Posted on August 15, 2022
Plans to update the Water Control Manual for Pomme de Terre Reservoir are underway. The Kansas City District, U.S. Army Corps of Engineers will host an Open House to share information regarding the manual update process and receive public input about issues and concerns related to the management of reservoir levels and dam flows. Please join us on
- Monday, August, 29, 2022
- 5:30 – 7:30 p.m.
- Hickory County Health Department
- 24885 MO-254
- Hermitage, MO 65668
The Water Control Manual guides day-to-day water management decisions about when and how water will be either stored or released to meet the reservoir’s congressionally authorized purposes. Referenced every day, it is especially important during high water events and drought.
Now is the right time to update the manual to meet changing conditions throughout the Osage Basin. There have been changes in land use and population upstream and downstream of the reservoir, changes in the Pomme de Terre River below the dam, and advancements in USACE national guidance since the first manual was adopted in 1971. There is also a need to ensure that dam releases address both high and low flow conditions. As a commitment to strengthen our relationships with the communities we serve, USACE wants your input to ensure all issues are considered during this update at Pomme de Terre reservoir.
The public comment period opens Aug. 15 and closes Sept. 30. Comments will be accepted online or can be mailed to: Seth Lerman, Project Manager, U.S. Army Corps of Engineers, ATTN: 5th Floor, Planning Formulation Section, 601 East 12th Street, Kansas City, MO 64106.
To learn more about the Water Control Plan and comment opportunities, visit the webpage at http://go.usa.gov/xS6qH or https://www.nwk.usace.army.mil/Locations/District-Lakes/Pomme-de-Terre-Lake/WCM/.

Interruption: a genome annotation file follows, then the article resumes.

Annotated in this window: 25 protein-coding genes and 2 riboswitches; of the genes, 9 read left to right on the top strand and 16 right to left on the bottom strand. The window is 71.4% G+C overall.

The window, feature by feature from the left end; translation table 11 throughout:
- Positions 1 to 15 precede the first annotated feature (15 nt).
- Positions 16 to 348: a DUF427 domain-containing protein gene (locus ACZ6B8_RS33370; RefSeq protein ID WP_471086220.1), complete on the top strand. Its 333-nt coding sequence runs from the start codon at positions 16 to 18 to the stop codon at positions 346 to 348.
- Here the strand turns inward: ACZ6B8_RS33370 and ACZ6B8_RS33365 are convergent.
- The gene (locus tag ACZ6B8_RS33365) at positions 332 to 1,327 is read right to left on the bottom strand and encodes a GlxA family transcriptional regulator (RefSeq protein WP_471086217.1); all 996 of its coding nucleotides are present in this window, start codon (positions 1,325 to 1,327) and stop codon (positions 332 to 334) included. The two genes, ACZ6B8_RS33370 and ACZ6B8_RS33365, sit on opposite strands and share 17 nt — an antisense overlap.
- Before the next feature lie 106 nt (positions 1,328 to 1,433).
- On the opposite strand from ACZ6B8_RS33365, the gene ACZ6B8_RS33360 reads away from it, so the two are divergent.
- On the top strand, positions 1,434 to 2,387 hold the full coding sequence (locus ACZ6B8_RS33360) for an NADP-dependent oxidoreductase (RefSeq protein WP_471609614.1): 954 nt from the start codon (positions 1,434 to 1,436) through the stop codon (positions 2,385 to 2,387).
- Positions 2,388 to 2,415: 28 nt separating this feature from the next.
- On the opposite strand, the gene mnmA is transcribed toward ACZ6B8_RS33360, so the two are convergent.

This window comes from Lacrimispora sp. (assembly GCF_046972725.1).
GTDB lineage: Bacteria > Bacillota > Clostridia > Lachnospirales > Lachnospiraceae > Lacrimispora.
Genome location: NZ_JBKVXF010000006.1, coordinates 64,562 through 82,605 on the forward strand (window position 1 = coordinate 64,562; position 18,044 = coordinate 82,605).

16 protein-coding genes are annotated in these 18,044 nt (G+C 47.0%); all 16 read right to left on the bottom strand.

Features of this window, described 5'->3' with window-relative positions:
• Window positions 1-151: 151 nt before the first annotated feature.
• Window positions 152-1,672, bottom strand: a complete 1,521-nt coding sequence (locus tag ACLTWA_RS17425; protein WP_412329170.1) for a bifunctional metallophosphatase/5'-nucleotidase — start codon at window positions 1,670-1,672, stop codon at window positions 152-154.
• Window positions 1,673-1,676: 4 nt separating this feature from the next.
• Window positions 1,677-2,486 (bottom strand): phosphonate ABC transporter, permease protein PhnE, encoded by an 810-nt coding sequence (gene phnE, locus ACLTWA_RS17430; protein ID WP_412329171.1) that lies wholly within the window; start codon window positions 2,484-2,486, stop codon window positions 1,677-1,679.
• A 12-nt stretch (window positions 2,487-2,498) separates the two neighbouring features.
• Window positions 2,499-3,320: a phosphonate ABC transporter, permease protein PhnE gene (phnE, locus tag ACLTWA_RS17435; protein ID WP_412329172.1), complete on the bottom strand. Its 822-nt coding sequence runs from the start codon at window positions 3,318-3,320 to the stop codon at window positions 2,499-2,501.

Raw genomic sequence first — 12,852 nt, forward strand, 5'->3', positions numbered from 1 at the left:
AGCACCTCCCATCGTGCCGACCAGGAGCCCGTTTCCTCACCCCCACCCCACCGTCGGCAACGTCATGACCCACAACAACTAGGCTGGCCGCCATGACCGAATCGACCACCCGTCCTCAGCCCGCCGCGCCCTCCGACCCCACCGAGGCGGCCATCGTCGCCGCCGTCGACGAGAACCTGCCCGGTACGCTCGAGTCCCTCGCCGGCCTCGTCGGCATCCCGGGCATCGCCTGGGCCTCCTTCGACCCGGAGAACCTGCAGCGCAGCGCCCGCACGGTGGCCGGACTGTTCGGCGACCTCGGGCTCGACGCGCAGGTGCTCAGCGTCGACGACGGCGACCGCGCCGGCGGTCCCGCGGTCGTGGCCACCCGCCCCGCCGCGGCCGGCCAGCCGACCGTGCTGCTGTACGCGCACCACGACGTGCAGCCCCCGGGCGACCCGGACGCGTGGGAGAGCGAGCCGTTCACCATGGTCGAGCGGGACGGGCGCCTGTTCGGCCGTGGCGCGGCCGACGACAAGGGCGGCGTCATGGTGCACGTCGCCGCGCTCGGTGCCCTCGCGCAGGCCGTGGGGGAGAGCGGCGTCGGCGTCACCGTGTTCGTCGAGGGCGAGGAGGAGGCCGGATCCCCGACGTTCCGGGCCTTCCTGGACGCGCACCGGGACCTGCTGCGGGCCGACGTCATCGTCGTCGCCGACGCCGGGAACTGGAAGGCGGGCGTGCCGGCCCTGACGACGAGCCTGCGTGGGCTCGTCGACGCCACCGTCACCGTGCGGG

Pomme de Terre Lake is located in the rugged, tree covered hills of the west central Missouri Ozarks on the Pomme de Terre River. The Pomme de Terre Project was authorized by Congress in 1938 as part of a comprehensive flood control plan for the Missouri River Basin. Project Planning was initiated in 1947 and actual construction began in 1957. The lake was completed in 1961 at a cost of $14,946,784.
At multipurpose pool Pomme de Terre Lake covers 7,820 acres and can expand to as much as 16,100 acres during periods of heavy rain as excess runoff is impounded to prevent downstream flooding. Pomme de Terre Lake works in conjunction with several other Corps of Engineers operated lakes to provide flood protection for the Osage River Basin and the lower Missouri and Mississippi Rivers. Other benefits of the lake include recreation, fish and wildlife management and water quality improvement.
The Pomme de Terre Dam is an earth and rockfill embankment, is 7,240 feet long and stands 155 feet above the streambed. The dam’s impervious core was made of heavily compacted clay and is virtually watertight. The outlet works, consisting of the control tower, tunnel and stilling basin. The control tower is equipped with two hydraulically operated gates which controlled release of water through the dam and reduces the force of the water flowing downstream.